Our Maine Street's Aroostook Issue 24 : Spring 2015 - Page 54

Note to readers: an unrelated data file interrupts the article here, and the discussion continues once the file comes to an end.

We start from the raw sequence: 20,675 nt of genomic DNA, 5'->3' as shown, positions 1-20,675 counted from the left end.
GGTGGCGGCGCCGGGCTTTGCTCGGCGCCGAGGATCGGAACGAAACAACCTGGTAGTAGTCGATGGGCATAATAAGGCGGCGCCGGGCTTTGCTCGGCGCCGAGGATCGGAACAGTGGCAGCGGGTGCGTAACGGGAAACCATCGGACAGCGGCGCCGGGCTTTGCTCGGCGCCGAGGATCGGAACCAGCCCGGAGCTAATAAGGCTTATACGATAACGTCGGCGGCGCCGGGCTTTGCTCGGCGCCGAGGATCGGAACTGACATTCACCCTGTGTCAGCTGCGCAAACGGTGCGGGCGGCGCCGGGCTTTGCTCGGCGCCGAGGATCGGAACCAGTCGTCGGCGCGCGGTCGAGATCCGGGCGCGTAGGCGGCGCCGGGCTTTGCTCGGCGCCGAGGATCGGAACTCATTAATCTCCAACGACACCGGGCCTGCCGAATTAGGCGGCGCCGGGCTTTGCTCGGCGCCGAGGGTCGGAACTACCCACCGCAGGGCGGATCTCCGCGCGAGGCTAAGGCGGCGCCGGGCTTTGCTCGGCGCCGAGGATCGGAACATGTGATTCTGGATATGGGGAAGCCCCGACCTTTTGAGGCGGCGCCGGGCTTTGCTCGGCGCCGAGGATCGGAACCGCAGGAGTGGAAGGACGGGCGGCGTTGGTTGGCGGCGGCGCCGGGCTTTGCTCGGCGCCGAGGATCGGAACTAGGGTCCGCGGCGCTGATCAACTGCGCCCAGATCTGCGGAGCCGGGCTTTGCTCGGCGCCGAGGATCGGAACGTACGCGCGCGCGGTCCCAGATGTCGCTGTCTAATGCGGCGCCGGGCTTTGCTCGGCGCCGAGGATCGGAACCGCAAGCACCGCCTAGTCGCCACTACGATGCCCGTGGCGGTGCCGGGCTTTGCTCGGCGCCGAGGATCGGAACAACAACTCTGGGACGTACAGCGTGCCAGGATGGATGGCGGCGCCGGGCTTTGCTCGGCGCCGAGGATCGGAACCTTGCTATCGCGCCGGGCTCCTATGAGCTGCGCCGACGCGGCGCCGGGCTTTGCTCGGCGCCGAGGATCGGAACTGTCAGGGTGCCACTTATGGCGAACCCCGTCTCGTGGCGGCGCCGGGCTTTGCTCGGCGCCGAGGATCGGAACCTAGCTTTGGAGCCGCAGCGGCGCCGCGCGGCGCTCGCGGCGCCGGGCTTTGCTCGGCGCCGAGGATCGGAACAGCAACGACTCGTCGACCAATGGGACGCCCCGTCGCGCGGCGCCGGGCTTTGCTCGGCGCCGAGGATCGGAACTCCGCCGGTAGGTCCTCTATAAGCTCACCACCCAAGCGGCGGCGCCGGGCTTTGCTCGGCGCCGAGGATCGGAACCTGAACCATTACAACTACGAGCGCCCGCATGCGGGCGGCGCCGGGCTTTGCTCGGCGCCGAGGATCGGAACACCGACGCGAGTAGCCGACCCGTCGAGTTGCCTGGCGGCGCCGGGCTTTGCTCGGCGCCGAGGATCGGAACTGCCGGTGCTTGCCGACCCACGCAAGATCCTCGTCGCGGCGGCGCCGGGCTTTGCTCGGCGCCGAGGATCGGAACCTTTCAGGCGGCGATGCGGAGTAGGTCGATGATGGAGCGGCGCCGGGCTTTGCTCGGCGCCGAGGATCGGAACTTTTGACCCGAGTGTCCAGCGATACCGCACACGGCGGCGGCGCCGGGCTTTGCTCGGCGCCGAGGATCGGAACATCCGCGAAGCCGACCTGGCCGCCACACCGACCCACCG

I’m a hunter and a fisherman. I like to snowmobile, hike and canoe. I understand the important role these traditional activities play in the region’s economy. That’s why we will protect them forever by making sure that snowmobiling and hunting are preserved in the national recreation area. Right now, we have an opportunity for action. Next year, the National Park Service will celebrate its 100th anniversary, and there’s a renewed, bipartisan commitment in Congress to honor the occasion. There’s a window of opportunity now! Unlike other some proposals to create new public lands, the new national park and national recreation area have the important elements necessary to bridge differences. It becomes conservation with access to sportsmen, appealing to hunters, fishermen and snowmobilers alike. It’s limited in size and scope, with a commitment to honoring Maine’s forest legacies. There are plans being developed to ensure that local voices are part of any planning for the park and recreation area. It includes a $40 million endowment, evidence of a new type of public-private partnership. Around the Katahdin region, there’s new energy and a new urgency for action around a national park and recreation area. In Congress, there’s opportunity to move beyond the gridlock to create something special in the state of Maine. Already, people are starting to discover the beauty and the potential of a new national park and recreation area. We’re calling the land the Katahdin Woods & Waters Recreation Area (www.katahdinwoods.org). 52 SPRING 2015 Photo courtesy of Elliotsville Plantation Inc.